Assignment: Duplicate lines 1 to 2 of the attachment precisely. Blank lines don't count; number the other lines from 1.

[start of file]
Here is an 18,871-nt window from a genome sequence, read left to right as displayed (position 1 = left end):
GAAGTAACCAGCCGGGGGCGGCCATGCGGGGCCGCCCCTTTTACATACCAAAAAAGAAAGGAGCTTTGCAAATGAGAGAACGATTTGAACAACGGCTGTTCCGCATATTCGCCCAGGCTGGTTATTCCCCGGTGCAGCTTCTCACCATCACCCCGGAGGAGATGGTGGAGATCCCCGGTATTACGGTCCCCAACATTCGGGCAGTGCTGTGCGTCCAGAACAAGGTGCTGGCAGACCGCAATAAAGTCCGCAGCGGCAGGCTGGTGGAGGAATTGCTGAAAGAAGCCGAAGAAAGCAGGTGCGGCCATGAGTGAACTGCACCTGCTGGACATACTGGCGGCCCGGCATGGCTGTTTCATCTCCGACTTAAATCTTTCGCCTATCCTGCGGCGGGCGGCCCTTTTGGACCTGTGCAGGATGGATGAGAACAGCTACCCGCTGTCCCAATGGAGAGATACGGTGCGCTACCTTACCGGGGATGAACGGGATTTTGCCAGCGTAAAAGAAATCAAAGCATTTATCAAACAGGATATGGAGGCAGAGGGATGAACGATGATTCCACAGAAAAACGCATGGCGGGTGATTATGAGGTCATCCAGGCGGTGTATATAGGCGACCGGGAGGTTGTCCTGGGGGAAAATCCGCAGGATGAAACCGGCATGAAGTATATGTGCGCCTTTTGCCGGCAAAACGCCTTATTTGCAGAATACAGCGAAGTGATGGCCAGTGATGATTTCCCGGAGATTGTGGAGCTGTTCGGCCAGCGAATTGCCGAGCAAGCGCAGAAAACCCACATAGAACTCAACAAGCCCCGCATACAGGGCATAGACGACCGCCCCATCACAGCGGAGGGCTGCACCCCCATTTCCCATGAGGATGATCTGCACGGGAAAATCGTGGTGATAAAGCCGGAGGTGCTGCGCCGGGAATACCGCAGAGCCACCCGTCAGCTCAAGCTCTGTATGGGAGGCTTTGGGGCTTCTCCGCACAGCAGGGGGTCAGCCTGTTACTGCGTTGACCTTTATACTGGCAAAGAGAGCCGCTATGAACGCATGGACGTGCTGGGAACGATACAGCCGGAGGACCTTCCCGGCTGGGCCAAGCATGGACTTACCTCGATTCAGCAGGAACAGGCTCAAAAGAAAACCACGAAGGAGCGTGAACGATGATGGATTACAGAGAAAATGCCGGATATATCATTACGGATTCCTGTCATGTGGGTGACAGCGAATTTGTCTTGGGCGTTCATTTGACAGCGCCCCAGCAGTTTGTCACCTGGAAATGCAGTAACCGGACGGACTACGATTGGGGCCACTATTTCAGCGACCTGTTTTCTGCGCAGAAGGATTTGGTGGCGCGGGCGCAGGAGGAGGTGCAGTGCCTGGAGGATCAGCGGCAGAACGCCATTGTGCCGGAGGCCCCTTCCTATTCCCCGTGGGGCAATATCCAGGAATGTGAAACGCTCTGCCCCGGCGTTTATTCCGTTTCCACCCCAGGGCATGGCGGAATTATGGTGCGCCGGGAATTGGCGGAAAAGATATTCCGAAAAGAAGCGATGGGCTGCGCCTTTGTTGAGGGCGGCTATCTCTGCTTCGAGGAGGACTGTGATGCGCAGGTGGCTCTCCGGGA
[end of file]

Here is an 18,871-nt window from a genome sequence, read left to right as displayed (position 1 = left end):
GAAGTAACCAGCCGGGGGCGGCCATGCGGGGCCGCCCCTTTTACATACCAAAAAAGAAAGGAGCTTTGCAAATGAGAGAACGATTTGAACAACGGCTGTTCCGCATATTCGCCCAGGCTGGTTATTCCCCGGTGCAGCTTCTCACCATCACCCCGGAGGAGATGGTGGAGATCCCCGGTATTACGGTCCCCAACATTCGGGCAGTGCTGTGCGTCCAGAACAAGGTGCTGGCAGACCGCAATAAAGTCCGCAGCGGCAGGCTGGTGGAGGAATTGCTGAAAGAAGCCGAAGAAAGCAGGTGCGGCCATGAGTGAACTGCACCTGCTGGACATACTGGCGGCCCGGCATGGCTGTTTCATCTCCGACTTAAATCTTTCGCCTATCCTGCGGCGGGCGGCCCTTTTGGACCTGTGCAGGATGGATGAGAACAGCTACCCGCTGTCCCAATGGAGAGATACGGTGCGCTACCTTACCGGGGATGAACGGGATTTTGCCAGCGTAAAAGAAATCAAAGCATTTATCAAACAGGATATGGAGGCAGAGGGATGAACGATGATTCCACAGAAAAACGCATGGCGGGTGATTATGAGGTCATCCAGGCGGTGTATATAGGCGACCGGGAGGTTGTCCTGGGGGAAAATCCGCAGGATGAAACCGGCATGAAGTATATGTGCGCCTTTTGCCGGCAAAACGCCTTATTTGCAGAATACAGCGAAGTGATGGCCAGTGATGATTTCCCGGAGATTGTGGAGCTGTTCGGCCAGCGAATTGCCGAGCAAGCGCAGAAAACCCACATAGAACTCAACAAGCCCCGCATACAGGGCATAGACGACCGCCCCATCACAGCGGAGGGCTGCACCCCCATTTCCCATGAGGATGATCTGCACGGGAAAATCGTGGTGATAAAGCCGGAGGTGCTGCGCCGGGAATACCGCAGAGCCACCCGTCAGCTCAAGCTCTGTATGGGAGGCTTTGGGGCTTCTCCGCACAGCAGGGGGTCAGCCTGTTACTGCGTTGACCTTTATACTGGCAAAGAGAGCCGCTATGAACGCATGGACGTGCTGGGAACGATACAGCCGGAGGACCTTCCCGGCTGGGCCAAGCATGGACTTACCTCGATTCAGCAGGAACAGGCTCAAAAGAAAACCACGAAGGAGCGTGAACGATGATGGATTACAGAGAAAATGCCGGATATATCATTACGGATTCCTGTCATGTGGGTGACAGCGAATTTGTCTTGGGCGTTCATTTGACAGCGCCCCAGCAGTTTGTCACCTGGAAATGCAGTAACCGGACGGACTACGATTGGGGCCACTATTTCAGCGACCTGTTTTCTGCGCAGAAGGATTTGGTGGCGCGGGCGCAGGAGGAGGTGCAGTGCCTGGAGGATCAGCGGCAGAACGCCATTGTGCCGGAGGCCCCTTCCTATTCCCCGTGGGGCAATATCCAGGAATGTGAAACGCTCTGCCCCGGCGTTTATTCCGTTTCCACCCCAGGGCATGGCGGAATTATGGTGCGCCGGGAATTGGCGGAAAAGATATTCCGAAAAGAAGCGATGGGCTGCGCCTTTGTTGAGGGCGGCTATCTCTGCTTCGAGGAGGACTGTGATGCGCAGGTGGCTCTCCGGGA